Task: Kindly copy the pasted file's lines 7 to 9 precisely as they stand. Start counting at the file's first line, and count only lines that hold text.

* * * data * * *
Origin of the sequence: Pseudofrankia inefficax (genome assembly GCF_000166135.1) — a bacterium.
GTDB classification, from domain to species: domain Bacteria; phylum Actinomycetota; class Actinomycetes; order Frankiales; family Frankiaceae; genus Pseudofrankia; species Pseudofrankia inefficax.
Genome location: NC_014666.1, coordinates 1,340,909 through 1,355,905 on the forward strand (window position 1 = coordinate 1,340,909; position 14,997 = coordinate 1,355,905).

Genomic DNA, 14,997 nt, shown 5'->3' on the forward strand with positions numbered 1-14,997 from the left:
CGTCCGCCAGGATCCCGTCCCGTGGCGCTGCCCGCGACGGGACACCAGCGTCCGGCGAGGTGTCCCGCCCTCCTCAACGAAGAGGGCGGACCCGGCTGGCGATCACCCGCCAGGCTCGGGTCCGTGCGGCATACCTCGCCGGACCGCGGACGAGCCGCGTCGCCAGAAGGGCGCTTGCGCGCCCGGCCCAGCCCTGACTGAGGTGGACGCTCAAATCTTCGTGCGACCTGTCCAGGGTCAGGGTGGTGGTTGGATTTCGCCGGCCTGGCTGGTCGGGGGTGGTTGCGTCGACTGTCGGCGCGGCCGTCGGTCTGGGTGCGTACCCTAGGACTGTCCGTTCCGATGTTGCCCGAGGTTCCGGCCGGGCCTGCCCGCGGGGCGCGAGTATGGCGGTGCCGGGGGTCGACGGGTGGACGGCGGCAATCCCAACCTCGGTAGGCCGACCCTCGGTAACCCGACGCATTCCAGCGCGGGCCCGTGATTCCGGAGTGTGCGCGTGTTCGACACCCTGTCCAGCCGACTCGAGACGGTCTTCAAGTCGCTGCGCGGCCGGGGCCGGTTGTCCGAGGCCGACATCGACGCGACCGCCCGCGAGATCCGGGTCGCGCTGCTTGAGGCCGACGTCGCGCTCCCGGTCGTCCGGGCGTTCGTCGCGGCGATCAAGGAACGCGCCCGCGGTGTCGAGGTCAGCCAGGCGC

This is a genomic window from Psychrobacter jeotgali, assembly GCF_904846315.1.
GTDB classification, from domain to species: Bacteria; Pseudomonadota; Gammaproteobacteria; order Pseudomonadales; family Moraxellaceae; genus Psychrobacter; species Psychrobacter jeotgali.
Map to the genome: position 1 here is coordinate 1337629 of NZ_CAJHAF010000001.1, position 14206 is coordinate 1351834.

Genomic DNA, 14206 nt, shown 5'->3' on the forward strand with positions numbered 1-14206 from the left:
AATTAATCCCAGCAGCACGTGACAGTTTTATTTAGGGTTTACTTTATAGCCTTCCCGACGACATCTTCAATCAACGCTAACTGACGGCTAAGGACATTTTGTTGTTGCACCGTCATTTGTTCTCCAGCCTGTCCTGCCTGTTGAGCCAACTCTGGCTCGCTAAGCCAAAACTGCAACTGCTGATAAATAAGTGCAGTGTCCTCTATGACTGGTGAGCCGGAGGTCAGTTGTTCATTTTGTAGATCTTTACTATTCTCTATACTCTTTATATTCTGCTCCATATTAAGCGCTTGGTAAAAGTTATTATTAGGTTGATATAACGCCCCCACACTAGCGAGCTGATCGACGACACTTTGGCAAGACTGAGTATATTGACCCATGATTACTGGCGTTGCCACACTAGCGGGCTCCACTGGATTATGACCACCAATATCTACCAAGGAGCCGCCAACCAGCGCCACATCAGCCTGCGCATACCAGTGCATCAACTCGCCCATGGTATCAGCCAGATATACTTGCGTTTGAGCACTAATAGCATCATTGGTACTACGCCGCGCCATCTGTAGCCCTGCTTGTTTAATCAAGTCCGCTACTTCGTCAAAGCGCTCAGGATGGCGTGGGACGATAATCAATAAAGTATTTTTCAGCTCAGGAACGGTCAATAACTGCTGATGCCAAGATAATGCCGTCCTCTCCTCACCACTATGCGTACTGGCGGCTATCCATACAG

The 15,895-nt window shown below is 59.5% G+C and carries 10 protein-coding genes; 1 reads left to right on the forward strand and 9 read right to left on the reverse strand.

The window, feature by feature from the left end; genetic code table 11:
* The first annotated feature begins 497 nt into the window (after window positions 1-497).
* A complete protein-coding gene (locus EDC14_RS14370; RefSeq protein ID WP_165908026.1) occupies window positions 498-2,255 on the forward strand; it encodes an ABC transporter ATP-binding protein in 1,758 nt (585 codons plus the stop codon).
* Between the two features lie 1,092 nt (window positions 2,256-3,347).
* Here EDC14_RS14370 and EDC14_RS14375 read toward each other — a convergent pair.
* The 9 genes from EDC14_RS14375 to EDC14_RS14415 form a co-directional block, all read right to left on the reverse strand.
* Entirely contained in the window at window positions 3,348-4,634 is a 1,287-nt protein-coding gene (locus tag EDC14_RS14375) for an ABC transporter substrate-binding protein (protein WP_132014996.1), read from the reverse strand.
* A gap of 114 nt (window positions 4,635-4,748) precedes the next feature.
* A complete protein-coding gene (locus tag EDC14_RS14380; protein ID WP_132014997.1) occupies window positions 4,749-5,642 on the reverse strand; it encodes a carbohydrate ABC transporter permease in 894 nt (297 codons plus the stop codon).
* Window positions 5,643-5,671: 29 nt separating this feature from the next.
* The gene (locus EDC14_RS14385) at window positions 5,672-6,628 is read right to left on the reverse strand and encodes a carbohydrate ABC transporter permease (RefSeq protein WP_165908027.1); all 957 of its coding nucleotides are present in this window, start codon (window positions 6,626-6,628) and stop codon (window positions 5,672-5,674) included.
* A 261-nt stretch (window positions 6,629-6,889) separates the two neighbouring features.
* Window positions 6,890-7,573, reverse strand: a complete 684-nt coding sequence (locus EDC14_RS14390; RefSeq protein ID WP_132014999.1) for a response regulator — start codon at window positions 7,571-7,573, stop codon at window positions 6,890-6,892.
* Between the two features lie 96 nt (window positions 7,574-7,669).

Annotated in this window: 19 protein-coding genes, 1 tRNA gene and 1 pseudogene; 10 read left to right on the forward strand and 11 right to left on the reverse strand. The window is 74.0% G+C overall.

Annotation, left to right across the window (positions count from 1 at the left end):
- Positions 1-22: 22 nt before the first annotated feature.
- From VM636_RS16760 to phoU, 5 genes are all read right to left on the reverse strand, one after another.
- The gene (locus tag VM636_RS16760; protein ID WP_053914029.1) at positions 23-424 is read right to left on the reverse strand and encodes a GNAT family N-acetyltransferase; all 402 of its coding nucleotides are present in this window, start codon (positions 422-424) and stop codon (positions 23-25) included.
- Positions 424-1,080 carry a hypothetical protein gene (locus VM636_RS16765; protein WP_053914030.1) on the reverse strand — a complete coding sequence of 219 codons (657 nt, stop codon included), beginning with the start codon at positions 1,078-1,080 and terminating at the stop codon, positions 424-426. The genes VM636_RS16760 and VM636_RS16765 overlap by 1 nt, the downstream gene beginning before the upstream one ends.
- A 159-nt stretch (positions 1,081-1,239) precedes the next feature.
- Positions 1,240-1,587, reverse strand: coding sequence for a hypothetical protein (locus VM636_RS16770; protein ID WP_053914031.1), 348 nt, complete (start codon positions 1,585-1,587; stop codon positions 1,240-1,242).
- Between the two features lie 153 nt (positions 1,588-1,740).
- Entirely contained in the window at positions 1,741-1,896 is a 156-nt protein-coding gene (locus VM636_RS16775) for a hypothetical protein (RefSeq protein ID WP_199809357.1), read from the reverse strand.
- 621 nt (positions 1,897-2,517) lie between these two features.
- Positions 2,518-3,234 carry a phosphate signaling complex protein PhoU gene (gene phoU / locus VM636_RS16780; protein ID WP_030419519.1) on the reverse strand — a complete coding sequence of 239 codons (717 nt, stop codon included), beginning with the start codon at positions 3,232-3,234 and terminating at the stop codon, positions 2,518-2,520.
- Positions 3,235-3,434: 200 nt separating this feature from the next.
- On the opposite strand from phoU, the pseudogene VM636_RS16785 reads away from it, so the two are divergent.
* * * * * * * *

GTDB classification, from domain to species: Bacteria; Pseudomonadota; Gammaproteobacteria; order Pseudomonadales; family Moraxellaceae; genus Psychrobacter; species Psychrobacter jeotgali.
Map to the genome: position 1 here is coordinate 1337629 of NZ_CAJHAF010000001.1, position 14206 is coordinate 1351834.

Genomic DNA, 14206 nt, shown 5'->3' on the forward strand with positions numbered 1-14206 from the left: